How We’re Just Like Juno!

Nancy McJennett, vice president, and Ken Lizotte , president, Thoreau Farm Board of Trustees celebrate the Thoreau Farm's first day of going solar!

Nancy McJennett, vice president, and Ken Lizotte, president, Thoreau Farm Board of Trustees, celebrate Thoreau Farm’s first day of going solar!

Roost editor Sandy Stott is on vacation. This post was written by Ken Lizotte, president of the Board of Trustees, Thoreau Farm Trust. 

How is Thoreau Farm like the Juno spacecraft now circling our largest planet? Hey, that’s an easy one. Both are powered by the sun!

For Juno, this was the only way our space engineers could keep Juno on course and, now, keep it circling our largest planet. For Thoreau Farm, solar power was the last ingredient in the environmental recipe set in motion by Henry himself when he insisted that our natural surroundings were sacred and something to observe and persevere, not destroy.

It’s been a long haul for us to reach this pinnacle of self-sustaining reality. This journey began 20 years or so ago when the early saviors of Thoreau Farm wisely decided fulfilling Henry’s ecological legacy was worth building into The House’s very foundation. Since then, a long proud list of respect-for-the-earth practices has been building to a crescendo. As proof, skim down this sample from our “How We’re Green” webpage:

  • Siting – The House faces south for passive solar heat and light
  • Shade tree on the south lawn cools house in the summer
  • Daylighting – use of windows and skylights for light
  • Low or no VOC paints, sealants, adhesives, carpets and composite woods
  • Locally grown and milled clapboards
  • Soy and cellulose-based insulation
  • Roofing made from 95% post consumer recycled material but looking like traditional cedar shingles
  • Clivus Multrum composting toilet system – waste is broken down on site!
  • Night sky friendly outdoor lighting
  • Rain water collected in barrels for watering our gardens
  • Local materials utilized whenever possible

Now one last ingredient has been added, a cozy solar array at the far end of our gravel parking lot, the culmination of literally years of determination on the part of our trusty Board of Trustees and our former executive director Nancy Grohol. As a result, solar energy promises to power most, if not all, of The House’s energy needs. So would Henry be proud of us? Yes, I bet he would.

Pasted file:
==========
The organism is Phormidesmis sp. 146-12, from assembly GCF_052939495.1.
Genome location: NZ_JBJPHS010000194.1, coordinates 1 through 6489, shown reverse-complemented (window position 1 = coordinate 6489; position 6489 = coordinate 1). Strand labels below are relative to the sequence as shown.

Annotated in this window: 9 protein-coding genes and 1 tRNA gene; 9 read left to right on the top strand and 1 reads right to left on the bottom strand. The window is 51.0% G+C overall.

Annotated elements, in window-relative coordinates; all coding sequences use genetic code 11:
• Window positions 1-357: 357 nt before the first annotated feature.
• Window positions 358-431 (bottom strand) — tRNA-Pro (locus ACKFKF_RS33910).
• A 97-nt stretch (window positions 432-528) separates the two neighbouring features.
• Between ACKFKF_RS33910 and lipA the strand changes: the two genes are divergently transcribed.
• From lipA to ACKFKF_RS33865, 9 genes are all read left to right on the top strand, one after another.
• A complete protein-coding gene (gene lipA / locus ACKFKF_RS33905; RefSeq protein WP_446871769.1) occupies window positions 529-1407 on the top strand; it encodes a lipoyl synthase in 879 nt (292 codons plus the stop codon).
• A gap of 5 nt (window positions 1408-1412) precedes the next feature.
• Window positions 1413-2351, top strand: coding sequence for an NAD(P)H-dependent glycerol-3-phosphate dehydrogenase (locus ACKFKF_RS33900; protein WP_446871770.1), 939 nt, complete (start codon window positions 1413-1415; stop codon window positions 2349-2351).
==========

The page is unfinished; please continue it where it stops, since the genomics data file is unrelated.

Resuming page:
But wait, a few more thank-you’s: To all of you Thoreauvians who contributed personal donations over the years designated to ensure that this would happen. And thanks too to Solect (Hopkinton) and to Solectria (Lawrence), two Massachusetts solar energy firms who also donated a combination of their own time, equipment, know-how and resources to get this system installed and up and running for a minimum of the next 20 years! That means the sun supplies us with heat, lighting and cooling (yes, AC too!) exactly as it powers the Juno spacecraft. To these solar wizards’ dedication, willingness and expertise, we can only humbly bow and tip our Henry-like straw hats in heartfelt gratitude.

Want to learn more about how we’re green? Just click here for a full list of how we’re achieving that:

Or come by The House sometime and take a good look at the solar array for yourself. Oh, and don’t forget to come inside and visit Henry’s birth room while you’re here. Without that blessed event, none of the rest of this would be happening!










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Furnishing Walden – a poem for Henry’s birthday

Furnishing Walden 

a chair
                  a bed
a desk

The desk came first in 1838 as
it became apparent that the hours
afoot would be brought here

where they could be inked into lines
that would circumscribe worlds -
local paths, thickets, swamps,

birds, insects, plants, the odd
groundhog - all these ligaments
and lineaments, a sort of puritan

golem who would stir drafts later
and one by one readers
would walk out and be saved

for a day and the next day
each would saunter out